ZlibStream output file.

Oct 23, 2009 at 9:31 PM

I really hate to ask this, but I cannot find the answer from searching. When using ZlibStream to create a .zip file (actually appears in Windows as a zip folder), the file cannot be opened directly by Windows when one clicks on the file. What I want to do is continue to stream log information for hours to a zip file log. I want to then be able to open that file using Windows Explorer. Is this at all possible with DotNetZip?

Thank you for your help and I am sorry if this question has been answered else where.

Coordinator
Oct 23, 2009 at 10:55 PM
Edited Oct 23, 2009 at 11:10 PM
ChrisO wrote:

I really hate to ask this, but I cannot find the answer from searching. When using ZlibStream to create a .zip file (actually appears in Windows as a zip folder), the file cannot be opened directly by Windows when one clicks on the file.

Hello Chris!  no problem on the questions.

You cannot produce a .ZIP file using ZlibStream, not without a lot of work.  ZlibStream produces a zlib-compressed stream of data, or consumes a zlib-compressed stream of data. It's not the same thing as a zip file.  That explains why Windows cannot open it when you click on it.

ChrisO wrote:

What I want to do is continue to stream log information for hours to a zip file log. I want to then be able to open that file using Windows Explorer. Is this at all possible with DotNetZip?

If you want to produce a zip file, you need to use the ZipFile class, or the ZipOutputStream class.  The ZipOutputStream is new for DotNetZip v1.9. 

If using the ZipFile class, I would use a WriteDelegate, like this:

// this method gets invoked during zip.Save()
private void WriteEntry (String filename, Stream output)
{
    // Write the log data here. This can take hours...
    byte[] logdata= new byte[1000];
    bool done = false;
    while (!done)
    {
        // obtain data to log here
        int n = FillLogData(logdata);
        // stream it to the zip file here 
        output.Write(logdata, 0, n); 
        //  use some criteria to decide when we're done
        if (n == 0) done = true;        
    }
}

private void Run()
{
    string zipFileName = "ZippedLog.zip"; 
    string zipEntryName = "MyApplication.log";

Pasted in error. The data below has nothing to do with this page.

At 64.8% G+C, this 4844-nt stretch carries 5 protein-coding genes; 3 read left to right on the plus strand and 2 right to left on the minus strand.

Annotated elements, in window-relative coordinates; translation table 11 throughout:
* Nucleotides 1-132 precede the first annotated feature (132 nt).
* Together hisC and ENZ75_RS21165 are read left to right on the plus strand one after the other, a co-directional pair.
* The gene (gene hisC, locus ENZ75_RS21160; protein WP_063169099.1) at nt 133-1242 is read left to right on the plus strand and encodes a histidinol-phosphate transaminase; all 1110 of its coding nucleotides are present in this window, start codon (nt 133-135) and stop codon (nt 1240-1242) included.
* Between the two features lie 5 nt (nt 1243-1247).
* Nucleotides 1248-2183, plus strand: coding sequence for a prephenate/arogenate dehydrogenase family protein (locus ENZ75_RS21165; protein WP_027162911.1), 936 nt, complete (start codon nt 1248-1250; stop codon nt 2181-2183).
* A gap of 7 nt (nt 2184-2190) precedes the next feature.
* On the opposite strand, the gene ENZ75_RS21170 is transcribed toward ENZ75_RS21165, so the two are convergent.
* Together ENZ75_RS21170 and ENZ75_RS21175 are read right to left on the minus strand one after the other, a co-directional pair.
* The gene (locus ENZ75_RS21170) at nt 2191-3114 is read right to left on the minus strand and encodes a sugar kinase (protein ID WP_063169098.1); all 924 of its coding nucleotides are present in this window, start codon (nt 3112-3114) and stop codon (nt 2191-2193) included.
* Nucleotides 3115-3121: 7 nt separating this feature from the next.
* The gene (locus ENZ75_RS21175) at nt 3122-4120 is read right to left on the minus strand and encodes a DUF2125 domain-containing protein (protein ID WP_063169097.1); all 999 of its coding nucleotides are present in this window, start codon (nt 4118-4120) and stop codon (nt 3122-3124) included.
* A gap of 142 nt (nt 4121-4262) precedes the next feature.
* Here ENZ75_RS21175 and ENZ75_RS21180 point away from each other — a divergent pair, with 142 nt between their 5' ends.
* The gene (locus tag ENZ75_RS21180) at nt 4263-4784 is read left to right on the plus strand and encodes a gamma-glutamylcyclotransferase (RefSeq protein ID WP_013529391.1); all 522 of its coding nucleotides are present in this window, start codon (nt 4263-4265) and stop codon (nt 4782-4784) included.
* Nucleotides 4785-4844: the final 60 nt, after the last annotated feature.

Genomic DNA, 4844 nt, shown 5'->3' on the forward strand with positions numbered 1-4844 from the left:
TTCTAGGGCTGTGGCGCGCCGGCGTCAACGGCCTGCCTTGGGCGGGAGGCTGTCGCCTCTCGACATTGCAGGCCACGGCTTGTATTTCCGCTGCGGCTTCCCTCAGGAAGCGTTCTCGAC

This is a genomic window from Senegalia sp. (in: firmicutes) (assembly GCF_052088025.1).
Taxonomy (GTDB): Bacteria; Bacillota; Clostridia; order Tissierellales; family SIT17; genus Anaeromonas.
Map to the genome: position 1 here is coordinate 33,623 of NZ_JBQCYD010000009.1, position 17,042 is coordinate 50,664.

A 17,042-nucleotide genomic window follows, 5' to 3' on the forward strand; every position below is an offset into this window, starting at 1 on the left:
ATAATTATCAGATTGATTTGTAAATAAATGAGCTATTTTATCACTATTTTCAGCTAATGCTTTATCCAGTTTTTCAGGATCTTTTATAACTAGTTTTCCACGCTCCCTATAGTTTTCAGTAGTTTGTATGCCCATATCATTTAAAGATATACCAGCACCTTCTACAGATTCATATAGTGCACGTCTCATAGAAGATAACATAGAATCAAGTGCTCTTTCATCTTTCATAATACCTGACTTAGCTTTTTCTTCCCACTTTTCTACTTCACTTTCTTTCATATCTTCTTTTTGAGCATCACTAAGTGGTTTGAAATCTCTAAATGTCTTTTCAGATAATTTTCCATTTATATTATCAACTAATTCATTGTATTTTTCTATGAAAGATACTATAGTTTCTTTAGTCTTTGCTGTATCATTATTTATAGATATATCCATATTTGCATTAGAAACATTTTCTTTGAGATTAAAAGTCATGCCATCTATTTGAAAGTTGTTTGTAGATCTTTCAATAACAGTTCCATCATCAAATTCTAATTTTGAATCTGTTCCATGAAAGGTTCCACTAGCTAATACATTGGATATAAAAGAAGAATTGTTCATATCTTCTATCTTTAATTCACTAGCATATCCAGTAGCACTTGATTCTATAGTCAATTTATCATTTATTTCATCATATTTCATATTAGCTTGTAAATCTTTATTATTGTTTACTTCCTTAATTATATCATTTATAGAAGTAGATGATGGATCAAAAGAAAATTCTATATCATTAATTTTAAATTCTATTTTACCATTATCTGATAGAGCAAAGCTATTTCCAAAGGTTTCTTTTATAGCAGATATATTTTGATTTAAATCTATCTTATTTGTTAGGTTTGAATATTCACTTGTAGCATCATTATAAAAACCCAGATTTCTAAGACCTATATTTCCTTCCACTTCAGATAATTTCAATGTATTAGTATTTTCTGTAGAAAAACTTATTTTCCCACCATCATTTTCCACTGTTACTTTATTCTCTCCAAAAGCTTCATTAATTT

using (var zip = new ZipFile())
    {
        zip.AddEntry(zipEntryName, WriteEntry);
        zip.Save(zipFileName);
    }
}

If using the ZipOutputStream, I would suggest something like this:

string zipFileName = "AppLog.zip";
string zipEntryName = "MyApplication.log";
using (var raw = File.Open(zipFileName, FileMode.Create, FileAccess.ReadWrite ))
{
    using (var output= new ZipOutputStream(raw))
    {
        output.PutNextEntry(zipEntryName);
        // Write the log data here. This can take hours...
        byte[] logdata= new byte[1000];
        bool done = false;
        while (!done)
        {
            // obtain data to log here
            int n = FillLogData(logdata);
            // stream it to the zip file here 
            output.Write(logdata, 0, n); 
            //  use some criteria to decide when we're done
            if (n == 0) done = true;        
        }
    }
}
Oct 29, 2009 at 9:35 PM

Thank you very much. The ZipOutputStream looks like it will do what I require. I do have one other question though. I have many threads and each one is creating its own log file. My question now is if I have a separate stream and ZipOutputStream instance for each thread will the library code have any problems with that?

Thanks again. 

Coordinator
Oct 30, 2009 at 12:52 AM

No problem with multiple threads each doing their own zipping.  The ZipOutputStream class itself is NOT multithreaded, so you need to make sure at most one thread is calling into it at a time.  But if you have 5 threads and 5 ZipOutputStream instances, no problem.